I might be in touch with some of you later, as I prepare a post on post-Sept. 11 immigration reform....

Posted by: Matt Welch at November 14, 2002 10:43 PM

Remember personal info?

However, to do so he had to go back to Egypt and re-apply to enter the US as a student. A Muslim Egyptian applying for a student visa? No problem... actually, he was held up for several months. I've been thinking of trying to get his story together (all names/places changed, of course) for my blog, but I don't know how willing he'd be to tell it.

Posted by: Steve Gigl at November 15, 2002 09:01 AM

My best bud has been married to a Dutch national,who has been here since she was 4. She's probably getting close top 40 now.She still has neither green card nor citizenship. Her parents applied for her SSN back in the stone ages when I guess they gave then to anyone who asked for one,s o she is able to hold down a job and they never hassled her for papers when she got her first Drivers Licence so she is a functioning American in every respect she can be. Obviously they never travel abroad, and she is still wondering what to do at this point, after sending letter after letter to the INS with her very meager paperwork explaining she is at a loss as to what to do. She has never once recieved a reply and now kinda lives in fear of them sending her....where ever, since her parents moved here from Indonesia after his service in the Dutch Airforce was over,a nd no they are not Indonesian although without doubt the INS will think she is, since that is where she flew in from long long ago.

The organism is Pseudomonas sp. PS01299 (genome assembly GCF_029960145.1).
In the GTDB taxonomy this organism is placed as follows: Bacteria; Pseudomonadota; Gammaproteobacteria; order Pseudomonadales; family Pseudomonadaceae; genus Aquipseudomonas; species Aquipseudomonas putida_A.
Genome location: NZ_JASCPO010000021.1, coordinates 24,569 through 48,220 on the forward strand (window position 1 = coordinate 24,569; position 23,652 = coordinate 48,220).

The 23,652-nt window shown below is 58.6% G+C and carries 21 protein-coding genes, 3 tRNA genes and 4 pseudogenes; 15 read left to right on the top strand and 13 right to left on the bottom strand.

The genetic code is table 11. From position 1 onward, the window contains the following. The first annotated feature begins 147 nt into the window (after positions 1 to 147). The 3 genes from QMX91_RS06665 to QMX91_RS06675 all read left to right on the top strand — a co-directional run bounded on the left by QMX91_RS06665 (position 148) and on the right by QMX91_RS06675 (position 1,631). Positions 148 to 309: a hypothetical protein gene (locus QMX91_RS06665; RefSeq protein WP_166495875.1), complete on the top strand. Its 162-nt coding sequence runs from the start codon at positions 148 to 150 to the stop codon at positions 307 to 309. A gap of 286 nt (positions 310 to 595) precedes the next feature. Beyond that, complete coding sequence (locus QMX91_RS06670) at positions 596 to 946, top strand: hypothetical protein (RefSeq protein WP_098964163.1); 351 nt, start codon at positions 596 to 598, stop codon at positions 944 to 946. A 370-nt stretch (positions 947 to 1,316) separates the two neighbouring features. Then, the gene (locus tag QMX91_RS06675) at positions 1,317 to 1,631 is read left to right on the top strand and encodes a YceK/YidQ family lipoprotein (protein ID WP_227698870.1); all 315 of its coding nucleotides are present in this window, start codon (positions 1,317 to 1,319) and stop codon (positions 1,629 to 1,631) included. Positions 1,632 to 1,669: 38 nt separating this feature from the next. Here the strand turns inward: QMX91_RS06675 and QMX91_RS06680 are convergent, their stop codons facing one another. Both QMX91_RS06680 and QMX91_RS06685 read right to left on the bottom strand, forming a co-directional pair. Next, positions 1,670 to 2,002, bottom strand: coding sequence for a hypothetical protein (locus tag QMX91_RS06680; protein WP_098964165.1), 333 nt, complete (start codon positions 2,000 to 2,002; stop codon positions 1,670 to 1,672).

As was pointed out above by another commentator, digging out a dinosaur of a bureacracy such as the INS is gonna be difficult at best, but if there was ever a time when the US populace would ignore the bleatings of the INS stalwarts as their ricebowls get smashed, now would be the time.

Hmmm, the democrats want a lifevest to hold to,they would be well advised to grab this one and get a slew of votes in the process, both from the security standpoint as well as the rescuees from the INS/Gestapo

Posted by: DavidD at November 15, 2002 10:00 PM

Other people have a much easier time:

Posted by: Lonewacko at November 16, 2002 03:34 PM